VIOLIN FAQ: 20 Answers to Common New Violinist Questions
Getting started on any instrument is the hardest part. But the good news is that there are more resources freely available than ever for beginner violinists. The approaches to instruction are increasingly tailored to the student. And a good quality instrument may be researched online ahead of time, then found in stores and online faster than ever.
If you or your child are just getting started on violin, get acquainted with the parts of a violin, learn about choosing the right violin for a child. With the help of this guide, you'll discover what the various tools should be considered for students starting out.
Here are answers to 20 commonly asked questions for violin beginners.
- What are the parts of a violin?
- What’s the difference between a violin and a fiddle?
- What size violin does my child need?
- What is the Suzuki Method?
- Where can I find free violin sheet music?
- What fingerings should I use for scales?
- How much should I practice?
- Do I have to use a shoulder rest?
- What type of shoulder rest should I use?
- What is the best type of metronome to get?
- What is rosin?
- What type of rosin should be used?
- What are the best strings for my violin?
- How often should violin strings be changed?
- What is the best chin rest?
- What edition of music should I use?
- What recordings are good to listen to?
- Do you have to be right handed to play violin?
- How do I keep my violin from falling out of tune?
- What is the best way to hold a violin?
1. What are the parts of a violin?
The sound box, featuring the famous f-shaped holes above and below the strings, is the main body of a violin. It is the ‘belly’ of the instrument because it is hollow and the source of the rich, pleasing sounds made when it is played. Woods like spruce are often used by luthiers—people who craft stringed instruments—and inside are a series of arches that bind and reinforce the body. A hard wood like maple is typically used for the arches.
The chin rest is the cup-like plate mounted on the bottom, front-facing side of the sound box. Some models also have a shoulder rest but they are not required, although a chin rest is standard.
From the bottom, the tailpiece also is mounted which is where the strings are anchored. Some violins feature 4 fine-tunings knobs on the tailpiece.
Just above the tailpiece, the bridge acts to raise, support, and hold the strings in place. It also spaces them apart. Bridges are not glued into place, and the first few times you string a violin, you will learn that there are techniques to get the bridge in place as the strings are tuned.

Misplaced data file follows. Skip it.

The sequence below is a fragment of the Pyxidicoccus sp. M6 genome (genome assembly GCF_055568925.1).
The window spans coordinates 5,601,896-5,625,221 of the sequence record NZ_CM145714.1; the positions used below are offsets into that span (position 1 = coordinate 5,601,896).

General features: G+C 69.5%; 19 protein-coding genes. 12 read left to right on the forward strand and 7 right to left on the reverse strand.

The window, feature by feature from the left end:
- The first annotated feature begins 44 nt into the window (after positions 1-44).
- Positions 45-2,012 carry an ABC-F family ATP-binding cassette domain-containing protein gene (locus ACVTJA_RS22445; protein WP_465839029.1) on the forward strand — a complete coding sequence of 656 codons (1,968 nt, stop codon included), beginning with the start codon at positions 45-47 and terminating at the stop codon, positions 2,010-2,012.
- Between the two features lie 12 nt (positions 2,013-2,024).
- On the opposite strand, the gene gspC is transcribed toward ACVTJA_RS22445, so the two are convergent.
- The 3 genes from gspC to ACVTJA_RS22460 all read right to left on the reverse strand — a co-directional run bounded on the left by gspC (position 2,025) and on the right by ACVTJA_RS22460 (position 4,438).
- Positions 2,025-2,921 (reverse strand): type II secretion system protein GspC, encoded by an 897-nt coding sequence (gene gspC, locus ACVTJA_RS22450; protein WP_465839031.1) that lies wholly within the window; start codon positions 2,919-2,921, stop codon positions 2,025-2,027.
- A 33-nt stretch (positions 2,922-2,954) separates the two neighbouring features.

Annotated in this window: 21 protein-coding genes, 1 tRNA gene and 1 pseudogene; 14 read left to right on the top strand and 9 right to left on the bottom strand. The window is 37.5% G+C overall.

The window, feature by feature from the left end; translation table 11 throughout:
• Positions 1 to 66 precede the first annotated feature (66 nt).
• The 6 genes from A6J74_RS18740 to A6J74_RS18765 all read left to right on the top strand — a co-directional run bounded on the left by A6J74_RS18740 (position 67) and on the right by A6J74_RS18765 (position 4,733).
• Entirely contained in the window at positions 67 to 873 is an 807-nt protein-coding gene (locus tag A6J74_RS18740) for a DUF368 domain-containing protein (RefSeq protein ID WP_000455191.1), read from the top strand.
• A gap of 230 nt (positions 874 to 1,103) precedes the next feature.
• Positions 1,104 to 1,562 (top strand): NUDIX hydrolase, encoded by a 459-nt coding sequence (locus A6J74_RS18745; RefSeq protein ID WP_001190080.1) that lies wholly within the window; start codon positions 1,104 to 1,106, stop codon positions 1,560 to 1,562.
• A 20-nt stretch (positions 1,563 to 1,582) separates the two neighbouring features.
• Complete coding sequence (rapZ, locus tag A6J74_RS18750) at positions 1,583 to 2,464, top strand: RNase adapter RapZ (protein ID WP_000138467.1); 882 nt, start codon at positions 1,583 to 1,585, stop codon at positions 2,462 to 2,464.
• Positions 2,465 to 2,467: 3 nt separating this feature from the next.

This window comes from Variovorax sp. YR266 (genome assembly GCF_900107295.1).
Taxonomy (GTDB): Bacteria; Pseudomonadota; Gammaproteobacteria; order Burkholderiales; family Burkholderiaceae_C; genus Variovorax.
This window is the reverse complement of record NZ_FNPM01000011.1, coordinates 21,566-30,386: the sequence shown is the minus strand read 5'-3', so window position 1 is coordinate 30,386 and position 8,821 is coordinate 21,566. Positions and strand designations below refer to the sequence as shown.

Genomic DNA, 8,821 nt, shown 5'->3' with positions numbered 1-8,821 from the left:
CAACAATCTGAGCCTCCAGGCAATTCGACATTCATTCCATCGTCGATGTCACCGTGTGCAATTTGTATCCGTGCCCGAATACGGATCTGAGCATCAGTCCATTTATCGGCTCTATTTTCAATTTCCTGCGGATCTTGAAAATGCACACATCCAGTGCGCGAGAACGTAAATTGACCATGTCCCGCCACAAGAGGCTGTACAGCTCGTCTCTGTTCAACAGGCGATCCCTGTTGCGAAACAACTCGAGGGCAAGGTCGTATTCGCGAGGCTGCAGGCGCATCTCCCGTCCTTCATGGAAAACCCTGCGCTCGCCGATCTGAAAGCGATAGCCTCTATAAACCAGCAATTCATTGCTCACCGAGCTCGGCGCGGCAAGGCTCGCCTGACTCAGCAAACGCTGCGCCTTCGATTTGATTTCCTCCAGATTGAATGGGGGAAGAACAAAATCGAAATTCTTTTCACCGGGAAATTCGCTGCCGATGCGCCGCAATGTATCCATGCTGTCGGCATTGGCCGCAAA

The f-holes on either side of the bridge emit the sound of the violin from out of the sound box.
The top-side of the long neck of the violin is the fingerboard. Some call it the fretboard, but that is a term for other stringed instruments, like guitars; violinists term it the fingerboard.
Above the fingerboard are 4 pegs. These are used to wind the strings and hold them in tune. Unlike guitars, which have tuners that feature machined parts and pieces, the pegs of a violin simply fit into the holes and are gently tapped into place.
2. What’s the difference between a violin and a fiddle?
Classical players call their violins a “fiddle” to be affectionate. In the U.S., a fiddle is not so much a different instrument as it is a different style of playing. Fiddling has its roots in Irish, Scottish, and French traditional music that have descended into bluegrass, Appalachian, Cajun, and other styles.
3. What size violin does my child need?
There are about 9 different sizes of violins for players from one-year old to adult. It is not so much the child’s age as it is the length of his or her arms. Best bet is to consult with the instructor because some have opinions—in addition to a lot of experience—as to what size violin to start with.
Briefly, here’s some basics:
- Age 11+ with 23”+ arm length: 4/4 or Full Size
- Small teen or adult, 22” or less arm, small hands: 7/8
- Age 9-12 with 21.5”-22”: 3/4
Younger than 9 with arms shorter than 21”, the sizes descend based on age and about 1-1.5” in arm length as follows: 1/8, 1/10, 1/16, and then 1/32, which would be for little tykes having arms less than 14” long.
4. What is the Suzuki Method?
The Suzuki method is a way of going about teaching, and it was developed in the mid-20th century by a Japanese pedagogue who happened to be a violist, named Shinichi Suzuki. Born in 1898, Suzuki lived 100 years—long enough to have seen his approach to teaching and curriculum for music adapted internationally. He was inspired following WWII in efforts to rebuild Japan.